With their eyes glued to the television screen at an ‘American Ninja Warrior’ viewing party in Newton, Massachusetts on Monday night, friends of Jonathan Alexis and Jesse Labreck hung on every step and swing taken by the Mainers as they stretched, strained and struggled their way through one challenging obstacle after another.

For Alexis, who grew up in Waterville, and Oakland native Labreck watching themselves negotiate the grueling course on television was almost an out-of-body experience, despite already knowing the results of the pre-taped event.

“The emotions were completely different (than competing) because your senses are a little more tuned in, and with each obstacle you’re basically looking at them through tunnel vision,” Alexis said. “Watching it, you could feel a similar energy but it was like stepping outside yourself and seeing it through another perspective.”

The tension in the room turned to celebration when the show’s hosts announced Alexis and Labreck — who were prohibited to reveal the results to anyone until the show aired — were among 30 out of more than 100 contestants to advance to the regional finals in Philadelphia.

“There were lots of hugs and ‘good job’ and ‘I’m so proud of you,'” said Labreck, a 2008 Messalonskee High School graduate who hopes to watch the Aug. 22 NBC telecast of the next round with her family in Maine.

Based on a similar Japanese show and now in its eighth season on American television, ‘American Ninja Warrior’ takes competitors through a series of challenging obstacle courses. Contestants participate in regional competitions across the country with the hopes of advancing to the national finals in Las Vegas and a chance to win the $1 million grand prize.

This was Labreck’s first year on the show. Alexis’ father, also Jonathan Alexis of Waterville, competed but did not qualify for the regional finals. The father-son duo also competed on the show last year.

Labreck, a former track star at the University of Maine who still holds 11 school records, made it through to the fifth of the course’s six obstacles. She was unable to complete “Rolling Thunder,” a new obstacle that features a wheel on two rails rolling over a pool of water. Contestants are only able to use their hands to get the wheel to the other side.

“I knew I gave it everything I had,” said Labreck, who at 5-foot-7 was the tallest female competitor and was nicknamed “Flex” on the show. “I didn’t make a mistake. I just didn’t have enough strength to get through that obstacle. My forearms were completely pumped out.”

The younger Alexis, who fell in the second round in Orlando last year, rolled through the Philadelphia course in 1:51.08.

Watching the competition Monday, he was able to critique his performance a little more thoroughly.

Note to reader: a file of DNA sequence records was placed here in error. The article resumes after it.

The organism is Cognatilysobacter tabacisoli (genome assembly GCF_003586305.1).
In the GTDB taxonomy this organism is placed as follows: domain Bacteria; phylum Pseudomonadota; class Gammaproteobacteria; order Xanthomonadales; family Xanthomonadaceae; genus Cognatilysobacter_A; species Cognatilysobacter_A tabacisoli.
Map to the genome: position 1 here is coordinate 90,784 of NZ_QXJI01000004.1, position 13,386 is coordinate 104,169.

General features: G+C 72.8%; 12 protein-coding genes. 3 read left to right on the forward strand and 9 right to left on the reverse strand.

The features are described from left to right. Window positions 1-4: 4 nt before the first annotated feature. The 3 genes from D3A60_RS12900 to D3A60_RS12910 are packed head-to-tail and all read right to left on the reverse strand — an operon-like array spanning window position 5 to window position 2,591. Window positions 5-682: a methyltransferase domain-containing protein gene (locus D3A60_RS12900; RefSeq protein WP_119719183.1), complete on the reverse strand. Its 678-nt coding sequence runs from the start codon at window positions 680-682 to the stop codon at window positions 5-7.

“I think I did pretty well,” said the 6-foot-6 Alexis, whose nickname is “The Giant.” “You can pinpoint things you can improve upon. I could have gone faster and done better, but I was really glad I pressed the buzzer when I did.”

Alexis said a year of practicing on the trampoline paid off for him this year. He and Labreck agreed that extensive rock climbing proved to be particularly valuable during the competition because it improved their grip strength.

Labreck, who works as a caregiver and trains in Newton, said getting through the second obstacle — the Paddle Boards — which tests competitors’ balance, was a big confidence booster.

“I was thinking, ‘Oh, thank God I made it through that,'” she said.

She said the course didn’t take too much of a physical toll on her, although her forearms were a little sore afterward.

The toughest part of the competition may have been when it took place. Taping for both rounds, which took place on consecutive nights, went into the wee hours of the morning. She said she got on the course at 11:30 p.m. in the first round and 3:30 a.m. for the second round. She added that she didn’t leave until 6:30 a.m.

Alexis, who said his runs took place anywhere from 12:30 to 2:30 a.m., is naturally a night owl and even prepared for the competition with some late-night training.

Alexis and Labreck often train together at Action Athletics in Newton, where Alexis is a trainer. They hope to get the call to return for ‘Team Ninja Warrior,’ which tapes in August, and have made a pact that if one is named as a team captain to pick the other for their team.

Both plan on applying to return to ‘American Ninja Warrior’ for next season. They were among 70,000 applicants for this season.

“It was really rewarding,” Labreck said. “It was a little overwhelming but really fun. I was really happy I did it.”

“I knew way more people this year,” Alexis said. “It felt more like a community and it felt great being in that community, not only the people I met on the show but with Jessie and the five people training with us in Massachusetts.”

“It’s just like a giant playground. It’s an amazing opportunity as an adult to play on an adult playground and have that much fun,” he added. “I don’t ever foresee myself not wanting to do it.”

Randy Whitehouse — 621-5638

[email protected]

Twitter: @RAWmaterial33

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